1 + 1 = 2; 2 + 1 = 3; 2 + 2 = 4…….
The Archbishop of York is outraged by the fact that there are so many of what he describes as “working poor.” He is talking about low pay. He says men should not live by the minimum wage alone but should instead receive 20% more than that basic stipend in the form of “a living wage.”
“Should” is an interesting word, necessarily implying a moral judgement. But morality, if it is to mean anything, must be located in the world of facts and practical results. Moreover, every “should” also implies a responsibi9ity: who should? In this case the responsibility is clearly with the employers, those who pay the wages. I am sure the employers are grateful for the gift of the Archbishop’s superior moral insights and to be elevated, if only temporarily, on to his higher ethical plane. But let us come down to earth just for a moment and consider likely consequences. These are far removed from what obtains on the Church of England’s socialist fantasy island.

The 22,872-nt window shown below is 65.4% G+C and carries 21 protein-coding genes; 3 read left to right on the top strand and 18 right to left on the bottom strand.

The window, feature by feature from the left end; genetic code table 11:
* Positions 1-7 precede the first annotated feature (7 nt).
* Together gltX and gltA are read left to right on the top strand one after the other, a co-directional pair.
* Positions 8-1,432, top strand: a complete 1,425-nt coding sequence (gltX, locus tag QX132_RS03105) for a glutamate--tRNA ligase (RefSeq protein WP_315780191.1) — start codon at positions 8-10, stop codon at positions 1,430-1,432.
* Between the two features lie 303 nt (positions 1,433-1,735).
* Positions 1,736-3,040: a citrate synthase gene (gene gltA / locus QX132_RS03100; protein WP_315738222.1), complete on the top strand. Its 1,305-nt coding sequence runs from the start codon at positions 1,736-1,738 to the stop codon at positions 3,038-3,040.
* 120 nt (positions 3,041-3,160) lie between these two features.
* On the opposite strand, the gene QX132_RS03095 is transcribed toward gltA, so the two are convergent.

The employer needs to balance his books and to make a profit in order to sustain his business. Thus he calculates costs – including the amount he can reckon economically to pay in wages. If, in accordance with Dr Sentamu’s blue sky utopianism and infinite kindness, he is suddenly required to pay 20% over the odds, then (I suggest) in the real world one of two sets of consequences will follow: either he will employ fewer workers or his business will become unprofitable owing to the additional costs and it will fail. Then all will be out of work
Does the Archbishop intend either of these outcomes? Is it not better that more are employed even on low wages than that some are sacked to increase the wages of some others? Is it not preferable, on the whole, that companies stay in business?
But I am talking about the real world and not the C. of E’s. economic neverland